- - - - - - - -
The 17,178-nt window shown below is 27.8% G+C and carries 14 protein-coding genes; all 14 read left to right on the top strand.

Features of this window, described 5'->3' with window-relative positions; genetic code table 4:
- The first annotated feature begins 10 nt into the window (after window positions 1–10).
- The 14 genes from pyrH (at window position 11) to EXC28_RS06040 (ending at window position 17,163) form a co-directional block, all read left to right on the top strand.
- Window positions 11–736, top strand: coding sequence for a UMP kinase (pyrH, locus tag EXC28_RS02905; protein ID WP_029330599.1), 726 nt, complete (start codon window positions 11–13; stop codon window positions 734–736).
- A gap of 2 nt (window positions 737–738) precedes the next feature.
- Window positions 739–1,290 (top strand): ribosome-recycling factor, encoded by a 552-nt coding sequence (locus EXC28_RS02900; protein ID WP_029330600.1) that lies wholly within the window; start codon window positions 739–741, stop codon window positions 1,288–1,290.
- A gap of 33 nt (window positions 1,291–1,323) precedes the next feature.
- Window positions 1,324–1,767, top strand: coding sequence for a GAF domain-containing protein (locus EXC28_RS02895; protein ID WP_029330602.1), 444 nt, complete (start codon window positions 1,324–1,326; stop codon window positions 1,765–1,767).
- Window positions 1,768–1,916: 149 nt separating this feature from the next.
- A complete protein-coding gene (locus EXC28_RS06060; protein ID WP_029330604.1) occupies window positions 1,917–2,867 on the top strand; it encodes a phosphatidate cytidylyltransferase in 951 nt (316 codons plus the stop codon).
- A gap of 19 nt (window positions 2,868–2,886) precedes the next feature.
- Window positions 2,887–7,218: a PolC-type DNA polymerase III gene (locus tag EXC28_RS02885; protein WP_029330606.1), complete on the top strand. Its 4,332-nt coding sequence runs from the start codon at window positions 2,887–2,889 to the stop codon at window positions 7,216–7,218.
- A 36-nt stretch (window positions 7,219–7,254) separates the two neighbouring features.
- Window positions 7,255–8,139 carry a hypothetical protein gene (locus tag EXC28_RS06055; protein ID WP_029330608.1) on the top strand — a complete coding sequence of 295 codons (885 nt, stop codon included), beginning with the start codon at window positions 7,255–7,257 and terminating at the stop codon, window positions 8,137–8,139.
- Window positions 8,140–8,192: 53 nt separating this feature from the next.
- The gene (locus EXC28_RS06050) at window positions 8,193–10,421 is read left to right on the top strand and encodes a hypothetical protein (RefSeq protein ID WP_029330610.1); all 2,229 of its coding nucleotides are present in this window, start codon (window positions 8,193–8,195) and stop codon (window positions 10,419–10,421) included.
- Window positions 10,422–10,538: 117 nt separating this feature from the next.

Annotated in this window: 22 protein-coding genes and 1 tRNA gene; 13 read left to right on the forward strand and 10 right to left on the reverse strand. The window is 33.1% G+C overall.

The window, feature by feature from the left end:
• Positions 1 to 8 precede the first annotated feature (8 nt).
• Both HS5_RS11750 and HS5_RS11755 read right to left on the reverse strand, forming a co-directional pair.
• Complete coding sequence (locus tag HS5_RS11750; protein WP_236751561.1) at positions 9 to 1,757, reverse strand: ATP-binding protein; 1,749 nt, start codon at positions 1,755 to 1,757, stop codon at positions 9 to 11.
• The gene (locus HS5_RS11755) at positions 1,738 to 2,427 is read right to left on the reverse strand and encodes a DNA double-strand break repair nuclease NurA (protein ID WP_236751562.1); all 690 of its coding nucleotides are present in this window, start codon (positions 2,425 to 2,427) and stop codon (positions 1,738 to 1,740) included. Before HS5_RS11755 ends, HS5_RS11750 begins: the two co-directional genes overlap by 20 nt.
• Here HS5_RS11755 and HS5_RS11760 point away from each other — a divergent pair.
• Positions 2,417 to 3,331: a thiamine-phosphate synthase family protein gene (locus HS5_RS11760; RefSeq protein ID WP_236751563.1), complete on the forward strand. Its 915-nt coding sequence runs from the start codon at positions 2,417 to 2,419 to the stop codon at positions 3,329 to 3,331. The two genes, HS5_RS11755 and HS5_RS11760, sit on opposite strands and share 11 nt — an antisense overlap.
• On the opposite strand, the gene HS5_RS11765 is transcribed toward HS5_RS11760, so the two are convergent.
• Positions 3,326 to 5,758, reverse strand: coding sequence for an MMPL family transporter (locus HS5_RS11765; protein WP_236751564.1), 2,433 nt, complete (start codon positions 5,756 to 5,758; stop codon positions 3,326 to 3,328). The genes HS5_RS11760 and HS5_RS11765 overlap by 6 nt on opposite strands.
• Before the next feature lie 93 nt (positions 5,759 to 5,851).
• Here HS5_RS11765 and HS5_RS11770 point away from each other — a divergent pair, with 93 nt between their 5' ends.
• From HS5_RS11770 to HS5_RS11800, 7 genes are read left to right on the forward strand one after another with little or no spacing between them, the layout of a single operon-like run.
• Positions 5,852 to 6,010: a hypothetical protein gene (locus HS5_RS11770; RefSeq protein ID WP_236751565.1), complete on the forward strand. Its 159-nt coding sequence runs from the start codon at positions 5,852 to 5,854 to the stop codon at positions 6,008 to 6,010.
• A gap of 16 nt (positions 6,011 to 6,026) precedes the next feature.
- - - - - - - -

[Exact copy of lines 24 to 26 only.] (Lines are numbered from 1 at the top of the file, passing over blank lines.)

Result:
• The gene (locus HS5_RS11755) at positions 1,738 to 2,427 is read right to left on the reverse strand and encodes a DNA double-strand break repair nuclease NurA (protein ID WP_236751562.1); all 690 of its coding nucleotides are present in this window, start codon (positions 2,425 to 2,427) and stop codon (positions 1,738 to 1,740) included. Before HS5_RS11755 ends, HS5_RS11750 begins: the two co-directional genes overlap by 20 nt.
• Here HS5_RS11755 and HS5_RS11760 point away from each other — a divergent pair.
• Positions 2,417 to 3,331: a thiamine-phosphate synthase family protein gene (locus HS5_RS11760; RefSeq protein ID WP_236751563.1), complete on the forward strand. Its 915-nt coding sequence runs from the start codon at positions 2,417 to 2,419 to the stop codon at positions 3,329 to 3,331. The two genes, HS5_RS11755 and HS5_RS11760, sit on opposite strands and share 11 nt — an antisense overlap.